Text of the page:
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News / Clark County News

Clark County heads toward warm weekend weather with temperatures in the 80s

Vancouver could reach a high of 87 Friday

By Chrissy Booker, Columbian staff writer
Published: June 6, 2024, 6:22pm
2 Photos
Blue skies and sunshine drew warm weather enthusiasts to the shoreline along the Columbia River near Columbia Shores Condominiums on Thursday afternoon. Forecasters predict the warm weather will stick around through the weekend.
Blue skies and sunshine drew warm weather enthusiasts to the shoreline along the Columbia River near Columbia Shores Condominiums on Thursday afternoon. Forecasters predict the warm weather will stick around through the weekend. (Amanda Cowan/The Columbian) Photo Gallery

Clark County residents can finally retire their umbrellas, as warm temperatures, sunny skies and mellow winds are on the horizon for the weekend.

Vancouver’s warm weather will peak Friday at 87 degrees with a low of 57 degrees. Saturday and Sunday’s high temperatures are expected to be 83 degrees and 78 degrees, respectively, according to the National Weather Service.

Meteorologist Adam Batz at the weather service’s Portland office said warm temperatures pattern are expected for early June as we cruise toward summer.

“Into the weekend should be relatively nice. It is kind of a summer pattern with temperatures in the 80s and maybe the 90s for, but generally keeping those temperatures in the 80s in Portland and Vancouver metro areas,” Batz said.

After the weekend, high temperatures in Vancouver are expected to remain in the upper 70s through Wednesday.

There is a zero percent chance of precipitation through the weekend, and winds will remain tame at about 5 to 10 miles per hour.

There is no extreme heat warning for the weekend, so cooling centers around Clark County won’t be open to residents, according to Marissa Armstrong, spokeswoman for Clark County Public Health.

Still, it’s important to stay safe while in the sun, Batz said. Hot weather, especially prolonged or extreme heat, can cause heat illness. Anyone can suffer from heat-related illness, but older adults, people with pre-existing conditions and unhoused people are more susceptible to heat exhaustion or heat stroke, according to the Washington State Department of Health.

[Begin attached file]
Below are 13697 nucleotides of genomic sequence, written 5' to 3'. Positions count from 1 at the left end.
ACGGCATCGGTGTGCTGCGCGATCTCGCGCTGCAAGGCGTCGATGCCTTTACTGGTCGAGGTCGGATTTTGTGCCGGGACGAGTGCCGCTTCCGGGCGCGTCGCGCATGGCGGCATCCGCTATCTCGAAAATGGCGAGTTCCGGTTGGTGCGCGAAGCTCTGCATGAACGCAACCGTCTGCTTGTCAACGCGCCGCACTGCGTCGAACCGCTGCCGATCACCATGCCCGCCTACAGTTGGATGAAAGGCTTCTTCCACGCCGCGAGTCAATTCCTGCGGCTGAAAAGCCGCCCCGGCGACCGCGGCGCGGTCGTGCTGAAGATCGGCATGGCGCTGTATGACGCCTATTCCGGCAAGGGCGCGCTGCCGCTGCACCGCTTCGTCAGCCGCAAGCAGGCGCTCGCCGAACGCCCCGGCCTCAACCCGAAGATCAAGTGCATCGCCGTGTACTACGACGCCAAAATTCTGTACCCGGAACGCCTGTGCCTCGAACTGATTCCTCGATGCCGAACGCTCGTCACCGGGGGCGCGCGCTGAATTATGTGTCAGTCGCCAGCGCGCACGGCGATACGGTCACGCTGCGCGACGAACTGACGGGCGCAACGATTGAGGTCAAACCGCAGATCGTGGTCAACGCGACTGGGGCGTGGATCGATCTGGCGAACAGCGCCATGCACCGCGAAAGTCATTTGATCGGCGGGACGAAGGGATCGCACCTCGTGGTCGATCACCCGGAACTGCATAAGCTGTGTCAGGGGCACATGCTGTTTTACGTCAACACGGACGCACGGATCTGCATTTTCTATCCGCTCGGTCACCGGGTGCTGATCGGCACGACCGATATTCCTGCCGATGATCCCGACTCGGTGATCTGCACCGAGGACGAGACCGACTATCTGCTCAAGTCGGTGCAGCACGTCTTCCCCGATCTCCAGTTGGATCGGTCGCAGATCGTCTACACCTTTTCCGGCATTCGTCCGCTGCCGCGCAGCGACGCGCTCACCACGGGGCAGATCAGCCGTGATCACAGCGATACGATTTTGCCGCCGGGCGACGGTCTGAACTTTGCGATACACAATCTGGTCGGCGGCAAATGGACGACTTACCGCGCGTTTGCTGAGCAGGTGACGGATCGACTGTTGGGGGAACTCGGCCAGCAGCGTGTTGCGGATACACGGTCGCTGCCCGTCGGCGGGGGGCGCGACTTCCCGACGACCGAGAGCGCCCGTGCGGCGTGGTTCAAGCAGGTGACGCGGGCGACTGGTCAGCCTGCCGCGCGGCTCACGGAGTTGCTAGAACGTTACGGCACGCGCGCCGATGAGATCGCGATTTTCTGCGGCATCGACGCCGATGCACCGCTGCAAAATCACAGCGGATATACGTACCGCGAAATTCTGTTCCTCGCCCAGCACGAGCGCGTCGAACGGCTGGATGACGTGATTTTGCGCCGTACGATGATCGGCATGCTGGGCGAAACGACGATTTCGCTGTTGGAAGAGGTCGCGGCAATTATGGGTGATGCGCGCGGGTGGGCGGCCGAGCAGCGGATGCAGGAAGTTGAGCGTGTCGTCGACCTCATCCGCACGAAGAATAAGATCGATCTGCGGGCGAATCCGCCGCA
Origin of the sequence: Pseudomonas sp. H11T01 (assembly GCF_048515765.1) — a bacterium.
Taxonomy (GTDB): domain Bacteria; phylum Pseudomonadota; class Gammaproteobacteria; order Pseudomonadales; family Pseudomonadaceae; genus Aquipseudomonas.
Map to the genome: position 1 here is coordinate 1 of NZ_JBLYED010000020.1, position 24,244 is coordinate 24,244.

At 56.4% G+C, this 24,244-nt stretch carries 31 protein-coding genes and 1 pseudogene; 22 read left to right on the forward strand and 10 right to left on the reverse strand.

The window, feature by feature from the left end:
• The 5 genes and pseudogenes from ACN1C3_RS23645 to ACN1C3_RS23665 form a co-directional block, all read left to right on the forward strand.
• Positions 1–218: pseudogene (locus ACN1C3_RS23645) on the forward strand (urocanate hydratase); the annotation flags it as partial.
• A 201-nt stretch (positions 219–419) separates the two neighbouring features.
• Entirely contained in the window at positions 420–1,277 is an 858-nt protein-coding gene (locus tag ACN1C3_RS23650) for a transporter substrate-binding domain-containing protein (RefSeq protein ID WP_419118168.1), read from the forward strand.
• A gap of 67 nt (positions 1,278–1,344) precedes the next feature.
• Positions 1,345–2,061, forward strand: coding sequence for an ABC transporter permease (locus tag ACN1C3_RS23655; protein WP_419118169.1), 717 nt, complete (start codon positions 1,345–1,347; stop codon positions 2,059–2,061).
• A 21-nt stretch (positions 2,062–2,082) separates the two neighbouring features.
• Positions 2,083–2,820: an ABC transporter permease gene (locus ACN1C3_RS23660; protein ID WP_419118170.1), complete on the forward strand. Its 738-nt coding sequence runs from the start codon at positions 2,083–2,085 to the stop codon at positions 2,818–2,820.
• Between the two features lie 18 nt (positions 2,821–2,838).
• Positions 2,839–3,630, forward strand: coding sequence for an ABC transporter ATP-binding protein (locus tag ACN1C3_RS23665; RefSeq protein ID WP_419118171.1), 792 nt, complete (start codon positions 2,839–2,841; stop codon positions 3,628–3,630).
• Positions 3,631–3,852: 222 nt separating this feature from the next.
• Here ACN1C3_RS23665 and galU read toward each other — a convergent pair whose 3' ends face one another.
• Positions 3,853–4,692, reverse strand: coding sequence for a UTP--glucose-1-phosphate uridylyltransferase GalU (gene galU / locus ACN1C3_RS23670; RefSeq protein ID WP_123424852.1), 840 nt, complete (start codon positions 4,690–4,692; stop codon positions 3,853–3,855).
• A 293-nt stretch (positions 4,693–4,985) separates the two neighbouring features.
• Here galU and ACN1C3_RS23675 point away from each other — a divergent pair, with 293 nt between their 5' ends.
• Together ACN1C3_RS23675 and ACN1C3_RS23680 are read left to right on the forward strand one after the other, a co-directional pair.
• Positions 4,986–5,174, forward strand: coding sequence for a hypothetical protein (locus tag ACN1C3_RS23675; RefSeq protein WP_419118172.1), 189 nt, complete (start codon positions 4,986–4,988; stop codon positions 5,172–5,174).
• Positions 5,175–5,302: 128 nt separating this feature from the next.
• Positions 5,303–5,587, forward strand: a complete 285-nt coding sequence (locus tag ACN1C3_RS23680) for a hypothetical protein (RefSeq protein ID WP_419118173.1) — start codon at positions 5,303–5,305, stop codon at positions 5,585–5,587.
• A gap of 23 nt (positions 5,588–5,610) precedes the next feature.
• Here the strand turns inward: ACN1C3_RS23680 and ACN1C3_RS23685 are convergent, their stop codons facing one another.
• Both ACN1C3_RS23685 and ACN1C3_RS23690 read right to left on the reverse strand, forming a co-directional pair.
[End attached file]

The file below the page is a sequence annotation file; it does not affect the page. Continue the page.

“Even though these temperatures aren’t the hottest we’ve seen in the area, it can still have an impact on your health after prolonged exposure and multiple days of these temperatures,” Batz said. “I mean, the biggest thing is stay hydrated, make sure you have access to water and cool shaded areas for air conditioning.”

Public Health urges everyone to remember that although the weather is warming up, lakes and rivers are still too cold to swim in.

The agency lifted its swim beach warning at Battle Ground Lake on Thursday after the latest water samples did not show elevated levels of bacteria. Public Health had issued the advisory May 30 after routine testing found elevated levels of E. coli bacteria.

For a list of current advisories, visit clark.wa.gov/public-health/public-beaches.

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This story was made possible by Community Funded Journalism, a project from The Columbian and the Local Media Foundation. Top donors include the Ed and Dollie Lynch Fund, Patricia, David and Jacob Nierenberg, Connie and Lee Kearney, Steve and Jan Oliva, The Cowlitz Tribal Foundation and the Mason E. Nolan Charitable Fund. The Columbian controls all content. For more information, visit columbian.com/cfj.

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